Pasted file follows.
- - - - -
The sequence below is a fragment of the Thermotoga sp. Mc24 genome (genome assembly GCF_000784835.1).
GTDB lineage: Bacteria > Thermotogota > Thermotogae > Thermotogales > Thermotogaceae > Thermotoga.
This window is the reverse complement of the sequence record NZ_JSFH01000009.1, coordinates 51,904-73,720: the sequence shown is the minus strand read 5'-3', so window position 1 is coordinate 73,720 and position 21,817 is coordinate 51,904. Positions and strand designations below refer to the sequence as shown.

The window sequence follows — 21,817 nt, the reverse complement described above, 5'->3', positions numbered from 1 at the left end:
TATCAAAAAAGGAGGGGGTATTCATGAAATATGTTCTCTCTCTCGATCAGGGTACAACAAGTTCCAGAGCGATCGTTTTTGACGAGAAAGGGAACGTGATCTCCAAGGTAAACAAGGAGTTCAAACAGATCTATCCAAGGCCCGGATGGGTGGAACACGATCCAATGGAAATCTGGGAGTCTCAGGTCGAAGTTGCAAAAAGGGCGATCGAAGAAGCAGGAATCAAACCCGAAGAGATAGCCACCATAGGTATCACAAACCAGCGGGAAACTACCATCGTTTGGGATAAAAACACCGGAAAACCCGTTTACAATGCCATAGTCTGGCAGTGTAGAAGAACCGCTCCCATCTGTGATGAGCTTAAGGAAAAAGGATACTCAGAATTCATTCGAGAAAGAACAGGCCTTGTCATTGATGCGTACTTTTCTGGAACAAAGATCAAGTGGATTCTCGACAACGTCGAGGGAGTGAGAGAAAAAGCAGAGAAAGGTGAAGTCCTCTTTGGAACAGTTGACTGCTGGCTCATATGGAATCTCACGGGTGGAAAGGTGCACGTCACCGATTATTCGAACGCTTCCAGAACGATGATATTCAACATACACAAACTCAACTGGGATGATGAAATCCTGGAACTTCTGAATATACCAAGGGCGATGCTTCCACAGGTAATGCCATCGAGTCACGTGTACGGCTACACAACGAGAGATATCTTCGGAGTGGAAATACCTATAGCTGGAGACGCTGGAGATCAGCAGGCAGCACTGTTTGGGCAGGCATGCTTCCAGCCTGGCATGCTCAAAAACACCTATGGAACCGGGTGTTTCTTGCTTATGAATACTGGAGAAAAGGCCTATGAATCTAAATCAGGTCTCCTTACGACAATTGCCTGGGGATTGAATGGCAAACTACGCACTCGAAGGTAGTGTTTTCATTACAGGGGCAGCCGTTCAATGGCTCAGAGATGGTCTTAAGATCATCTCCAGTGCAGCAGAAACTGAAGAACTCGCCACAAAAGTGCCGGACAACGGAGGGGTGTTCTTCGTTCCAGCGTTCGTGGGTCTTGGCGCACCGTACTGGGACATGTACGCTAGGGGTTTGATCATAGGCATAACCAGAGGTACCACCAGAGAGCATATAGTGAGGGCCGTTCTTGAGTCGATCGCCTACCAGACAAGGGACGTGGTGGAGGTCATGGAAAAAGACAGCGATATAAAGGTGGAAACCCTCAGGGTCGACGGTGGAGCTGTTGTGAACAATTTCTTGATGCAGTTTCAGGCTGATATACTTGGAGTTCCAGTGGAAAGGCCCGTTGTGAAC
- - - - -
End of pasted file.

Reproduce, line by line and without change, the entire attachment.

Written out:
The sequence below is a fragment of the Thermotoga sp. Mc24 genome (genome assembly GCF_000784835.1).
GTDB lineage: Bacteria > Thermotogota > Thermotogae > Thermotogales > Thermotogaceae > Thermotoga.
This window is the reverse complement of the sequence record NZ_JSFH01000009.1, coordinates 51,904-73,720: the sequence shown is the minus strand read 5'-3', so window position 1 is coordinate 73,720 and position 21,817 is coordinate 51,904. Positions and strand designations below refer to the sequence as shown.

The window sequence follows — 21,817 nt, the reverse complement described above, 5'->3', positions numbered from 1 at the left end:
TATCAAAAAAGGAGGGGGTATTCATGAAATATGTTCTCTCTCTCGATCAGGGTACAACAAGTTCCAGAGCGATCGTTTTTGACGAGAAAGGGAACGTGATCTCCAAGGTAAACAAGGAGTTCAAACAGATCTATCCAAGGCCCGGATGGGTGGAACACGATCCAATGGAAATCTGGGAGTCTCAGGTCGAAGTTGCAAAAAGGGCGATCGAAGAAGCAGGAATCAAACCCGAAGAGATAGCCACCATAGGTATCACAAACCAGCGGGAAACTACCATCGTTTGGGATAAAAACACCGGAAAACCCGTTTACAATGCCATAGTCTGGCAGTGTAGAAGAACCGCTCCCATCTGTGATGAGCTTAAGGAAAAAGGATACTCAGAATTCATTCGAGAAAGAACAGGCCTTGTCATTGATGCGTACTTTTCTGGAACAAAGATCAAGTGGATTCTCGACAACGTCGAGGGAGTGAGAGAAAAAGCAGAGAAAGGTGAAGTCCTCTTTGGAACAGTTGACTGCTGGCTCATATGGAATCTCACGGGTGGAAAGGTGCACGTCACCGATTATTCGAACGCTTCCAGAACGATGATATTCAACATACACAAACTCAACTGGGATGATGAAATCCTGGAACTTCTGAATATACCAAGGGCGATGCTTCCACAGGTAATGCCATCGAGTCACGTGTACGGCTACACAACGAGAGATATCTTCGGAGTGGAAATACCTATAGCTGGAGACGCTGGAGATCAGCAGGCAGCACTGTTTGGGCAGGCATGCTTCCAGCCTGGCATGCTCAAAAACACCTATGGAACCGGGTGTTTCTTGCTTATGAATACTGGAGAAAAGGCCTATGAATCTAAATCAGGTCTCCTTACGACAATTGCCTGGGGATTGAATGGCAAACTACGCACTCGAAGGTAGTGTTTTCATTACAGGGGCAGCCGTTCAATGGCTCAGAGATGGTCTTAAGATCATCTCCAGTGCAGCAGAAACTGAAGAACTCGCCACAAAAGTGCCGGACAACGGAGGGGTGTTCTTCGTTCCAGCGTTCGTGGGTCTTGGCGCACCGTACTGGGACATGTACGCTAGGGGTTTGATCATAGGCATAACCAGAGGTACCACCAGAGAGCATATAGTGAGGGCCGTTCTTGAGTCGATCGCCTACCAGACAAGGGACGTGGTGGAGGTCATGGAAAAAGACAGCGATATAAAGGTGGAAACCCTCAGGGTCGACGGTGGAGCTGTTGTGAACAATTTCTTGATGCAGTTTCAGGCTGATATACTTGGAGTTCCAGTGGAAAGGCCCGTTGTGAAC